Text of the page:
DRs: Russia Revokes License Of Moscow Depositary


By Gordon Platt

The Russian securities market regulator revoked the license of the Moscow Central Depositary, following an audit that alleged that the depositary ignored court rulings, the regulator’s own instructions and regulations to counter money laundering.

The Federal Service for Financial Markets said the revocation would be effective on February 1, 2011, giving companies whose shareholders’ registers are held by the MCD adequate time to appoint a new registrar. Russia has two other main depositaries, the DCC (Depository Clearing Company), which is owned by market participants, and the NDC (National Depository Center), which is controlled by the Micex exchange.

The Kremlin has proposed financial reforms that would create a single central depositary. A central depositary would enable delivery against payment, speeding up the clearing process. As it now stands, the delivery of shares can take three to four days following a trade.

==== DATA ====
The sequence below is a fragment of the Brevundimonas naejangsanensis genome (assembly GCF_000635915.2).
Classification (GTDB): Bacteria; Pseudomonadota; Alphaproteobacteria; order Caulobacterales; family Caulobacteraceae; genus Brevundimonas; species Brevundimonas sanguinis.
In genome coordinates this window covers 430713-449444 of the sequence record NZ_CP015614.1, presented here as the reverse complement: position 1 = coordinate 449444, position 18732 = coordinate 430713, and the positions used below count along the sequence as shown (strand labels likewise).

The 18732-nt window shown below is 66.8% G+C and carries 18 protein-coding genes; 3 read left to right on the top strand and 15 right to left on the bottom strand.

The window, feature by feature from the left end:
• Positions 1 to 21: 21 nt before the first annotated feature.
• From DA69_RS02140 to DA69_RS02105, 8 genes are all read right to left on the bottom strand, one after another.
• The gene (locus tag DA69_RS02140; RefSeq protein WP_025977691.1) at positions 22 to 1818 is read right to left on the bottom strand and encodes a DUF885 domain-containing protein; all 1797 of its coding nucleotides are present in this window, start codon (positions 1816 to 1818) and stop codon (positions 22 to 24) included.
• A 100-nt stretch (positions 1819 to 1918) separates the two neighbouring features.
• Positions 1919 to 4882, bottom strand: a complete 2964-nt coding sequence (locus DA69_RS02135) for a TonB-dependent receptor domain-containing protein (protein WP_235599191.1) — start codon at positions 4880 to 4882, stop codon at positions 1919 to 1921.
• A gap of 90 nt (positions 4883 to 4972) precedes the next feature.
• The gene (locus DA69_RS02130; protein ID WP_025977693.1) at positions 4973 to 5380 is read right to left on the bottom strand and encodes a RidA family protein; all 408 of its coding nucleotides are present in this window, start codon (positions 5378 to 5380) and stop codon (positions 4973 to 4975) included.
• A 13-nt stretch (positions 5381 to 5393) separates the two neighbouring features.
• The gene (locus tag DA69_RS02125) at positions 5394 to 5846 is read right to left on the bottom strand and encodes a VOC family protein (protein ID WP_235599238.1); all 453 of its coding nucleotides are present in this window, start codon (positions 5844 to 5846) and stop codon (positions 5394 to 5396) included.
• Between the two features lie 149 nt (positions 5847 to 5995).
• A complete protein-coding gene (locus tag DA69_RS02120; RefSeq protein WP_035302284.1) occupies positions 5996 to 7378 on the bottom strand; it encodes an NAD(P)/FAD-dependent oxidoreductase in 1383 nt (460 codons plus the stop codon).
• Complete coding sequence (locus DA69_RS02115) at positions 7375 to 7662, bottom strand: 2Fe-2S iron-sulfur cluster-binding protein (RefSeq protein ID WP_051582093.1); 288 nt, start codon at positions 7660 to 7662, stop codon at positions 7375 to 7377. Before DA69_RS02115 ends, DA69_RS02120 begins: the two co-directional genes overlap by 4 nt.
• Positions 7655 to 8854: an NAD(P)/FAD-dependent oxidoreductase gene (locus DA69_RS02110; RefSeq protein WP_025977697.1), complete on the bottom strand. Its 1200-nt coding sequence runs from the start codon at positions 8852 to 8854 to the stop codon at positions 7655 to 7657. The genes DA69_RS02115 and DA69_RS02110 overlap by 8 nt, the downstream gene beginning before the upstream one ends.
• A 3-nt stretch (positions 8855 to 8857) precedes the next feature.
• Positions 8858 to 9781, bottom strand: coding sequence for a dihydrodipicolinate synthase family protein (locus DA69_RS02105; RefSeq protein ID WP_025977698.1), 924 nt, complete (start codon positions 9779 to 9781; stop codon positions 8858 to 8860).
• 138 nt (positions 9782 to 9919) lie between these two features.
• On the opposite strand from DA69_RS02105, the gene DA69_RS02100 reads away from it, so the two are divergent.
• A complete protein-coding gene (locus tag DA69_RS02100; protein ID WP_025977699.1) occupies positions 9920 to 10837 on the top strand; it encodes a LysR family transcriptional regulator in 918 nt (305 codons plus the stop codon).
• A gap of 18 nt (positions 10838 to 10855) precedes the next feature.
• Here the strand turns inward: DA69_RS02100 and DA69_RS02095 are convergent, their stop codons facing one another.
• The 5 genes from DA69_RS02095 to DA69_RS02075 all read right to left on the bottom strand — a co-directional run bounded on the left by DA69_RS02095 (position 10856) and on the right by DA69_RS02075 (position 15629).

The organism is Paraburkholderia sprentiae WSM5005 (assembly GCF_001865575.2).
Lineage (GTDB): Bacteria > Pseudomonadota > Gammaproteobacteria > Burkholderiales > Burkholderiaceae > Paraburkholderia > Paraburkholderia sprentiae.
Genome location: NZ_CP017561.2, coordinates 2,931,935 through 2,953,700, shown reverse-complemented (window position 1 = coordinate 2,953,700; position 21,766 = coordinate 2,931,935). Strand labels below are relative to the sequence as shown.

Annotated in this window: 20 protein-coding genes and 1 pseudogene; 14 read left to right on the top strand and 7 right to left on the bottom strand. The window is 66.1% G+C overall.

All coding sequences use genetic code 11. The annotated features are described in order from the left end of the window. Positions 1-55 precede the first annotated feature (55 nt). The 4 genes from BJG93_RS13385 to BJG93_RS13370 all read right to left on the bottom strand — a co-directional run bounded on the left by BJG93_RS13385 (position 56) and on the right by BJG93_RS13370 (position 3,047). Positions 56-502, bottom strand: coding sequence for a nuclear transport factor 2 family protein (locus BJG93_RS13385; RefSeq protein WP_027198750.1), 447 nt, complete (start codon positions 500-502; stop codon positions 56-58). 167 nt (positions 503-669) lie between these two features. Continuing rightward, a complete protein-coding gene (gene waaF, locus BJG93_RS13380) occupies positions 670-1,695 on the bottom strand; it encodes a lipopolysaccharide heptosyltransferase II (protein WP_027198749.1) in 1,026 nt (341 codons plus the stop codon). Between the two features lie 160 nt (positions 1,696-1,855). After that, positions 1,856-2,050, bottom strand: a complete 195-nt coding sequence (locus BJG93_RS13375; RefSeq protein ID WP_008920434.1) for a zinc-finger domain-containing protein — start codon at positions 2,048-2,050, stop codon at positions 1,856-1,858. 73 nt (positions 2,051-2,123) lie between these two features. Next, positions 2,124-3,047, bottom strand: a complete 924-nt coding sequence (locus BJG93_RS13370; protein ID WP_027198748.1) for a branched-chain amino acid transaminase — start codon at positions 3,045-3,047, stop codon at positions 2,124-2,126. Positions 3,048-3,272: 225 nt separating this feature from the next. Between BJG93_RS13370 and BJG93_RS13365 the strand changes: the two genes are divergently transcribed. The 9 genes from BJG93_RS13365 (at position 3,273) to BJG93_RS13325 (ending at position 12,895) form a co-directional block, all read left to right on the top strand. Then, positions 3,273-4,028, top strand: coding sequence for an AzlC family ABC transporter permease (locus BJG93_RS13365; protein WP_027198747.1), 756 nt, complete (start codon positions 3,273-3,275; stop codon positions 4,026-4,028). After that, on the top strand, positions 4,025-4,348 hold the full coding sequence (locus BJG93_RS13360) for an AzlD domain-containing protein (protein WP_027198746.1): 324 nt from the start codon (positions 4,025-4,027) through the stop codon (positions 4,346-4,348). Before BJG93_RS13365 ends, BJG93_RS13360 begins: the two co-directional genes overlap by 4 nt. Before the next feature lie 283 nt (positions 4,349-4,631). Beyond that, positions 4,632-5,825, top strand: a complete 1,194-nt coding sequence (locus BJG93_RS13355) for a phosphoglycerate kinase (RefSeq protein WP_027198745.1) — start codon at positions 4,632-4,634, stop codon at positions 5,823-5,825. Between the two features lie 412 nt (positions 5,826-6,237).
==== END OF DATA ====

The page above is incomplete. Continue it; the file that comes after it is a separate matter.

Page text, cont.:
Igor Sechin, deputy prime minister, instructed government-affiliated companies using MCD to change their registrar. During the period when registers are being transferred, depositary receipt issuances and cancellations may be affected, according to DR bankers.

Gazprom’s wholesale generating company, OGK-2, decided to terminate its contract with MCD effective November 9, 2010, and to switch to a specialized gas-industry registrar. Two private sector generating companies, TGK-2 and OGK-4, also terminated MCD’s services.